Your spouse filing for divorce may have been unexpected or a long time coming, but the reality of it is certainly upsetting. When the shock and confusion began to abate, you may have begun to feel fearful. What will your future be like? What will happen to your stock options? How will you get along financially? These questions may be especially pertinent if you sacrificed your own career to raise children and keep house while your spouse’s career flourished.
One immediate concern may be ensuring that you receive your fair share of the marital assets. In Georgia, as in many states, high-asset divorce is guided by equitable distribution laws, meaning that, with a few exceptions, all the assets acquired during your marriage are on the table for marital property division unless stipulated in a prenuptial agreement. However, what if your spouse tries to keep those assets from you? This is where a divorce attorney in Marietta, Georgia can help.
How To Protect Yourself & Your Assets During Divorce
If your spouse is particularly angry, greedy or spiteful, you may be the victim of asset dissipation. Unlike hiding assets, a spouse who dissipates intentionally squanders money to keep it from you despite the fact that such behavior means the money is lost to both of you. Dissipating spouses have been known to suddenly make major purchases, take their secret partners on extravagant trips or give lavish gifts.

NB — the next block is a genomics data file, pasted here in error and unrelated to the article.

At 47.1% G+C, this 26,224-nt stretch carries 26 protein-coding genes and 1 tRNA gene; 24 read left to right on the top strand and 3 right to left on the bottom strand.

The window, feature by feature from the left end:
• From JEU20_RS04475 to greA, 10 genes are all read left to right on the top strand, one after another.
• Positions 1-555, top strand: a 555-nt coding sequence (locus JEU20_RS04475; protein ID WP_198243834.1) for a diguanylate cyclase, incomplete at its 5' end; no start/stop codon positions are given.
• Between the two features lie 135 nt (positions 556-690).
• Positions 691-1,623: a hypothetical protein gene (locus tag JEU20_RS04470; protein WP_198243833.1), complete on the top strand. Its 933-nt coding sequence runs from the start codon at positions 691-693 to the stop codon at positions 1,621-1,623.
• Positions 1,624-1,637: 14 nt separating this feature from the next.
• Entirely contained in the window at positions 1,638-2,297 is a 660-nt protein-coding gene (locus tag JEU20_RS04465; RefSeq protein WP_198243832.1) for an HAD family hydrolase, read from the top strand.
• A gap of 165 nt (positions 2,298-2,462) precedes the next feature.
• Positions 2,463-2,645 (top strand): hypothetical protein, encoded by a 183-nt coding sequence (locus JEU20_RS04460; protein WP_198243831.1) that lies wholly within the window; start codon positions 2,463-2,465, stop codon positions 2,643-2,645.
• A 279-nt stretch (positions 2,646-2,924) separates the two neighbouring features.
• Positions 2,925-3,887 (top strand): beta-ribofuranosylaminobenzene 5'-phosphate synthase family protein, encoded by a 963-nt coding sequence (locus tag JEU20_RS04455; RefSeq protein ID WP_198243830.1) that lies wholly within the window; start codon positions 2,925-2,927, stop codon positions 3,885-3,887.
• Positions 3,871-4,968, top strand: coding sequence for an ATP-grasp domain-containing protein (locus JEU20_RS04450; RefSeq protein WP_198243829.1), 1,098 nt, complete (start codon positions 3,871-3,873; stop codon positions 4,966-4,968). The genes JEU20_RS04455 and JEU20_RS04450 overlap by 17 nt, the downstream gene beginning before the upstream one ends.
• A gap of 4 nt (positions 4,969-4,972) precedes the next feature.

This is not just a continuation of typical overspending, but wasteful spending that began in the wake of the decision to divorce. Because your spouse has secure employment and an enviable salary, he or she may think nothing of wasting the assets to avoid giving them to you. Some steps you can take to protect yourself from asset dissipation include the following:
- Monitor your joint accounts for unbudgeted spending
- Be aware of charges to unfamiliar businesses
- Look for evidence of secret accounts or lines of credit
- Seek the assistance of a forensic accountant
- Learn how the mutual restraining order can protect you
An MRO is typically part of any divorce filing in Georgia. It requires both spouses to maintain a normal, pre-divorce status of assets until the divorce proceedings are complete. Your attorney can ensure the court properly attaches this order to the divorce complaint.
Some of the factors that make it easier for a spouse to dissipate assets are having substantial funds to begin with and having complete control of the finances. If you have no involvement in the family finances, your spouse may have been able to dissipate or hide assets without your knowledge. Knowledge is the key, and this is an excellent time to educate yourself on your rights and how to protect them.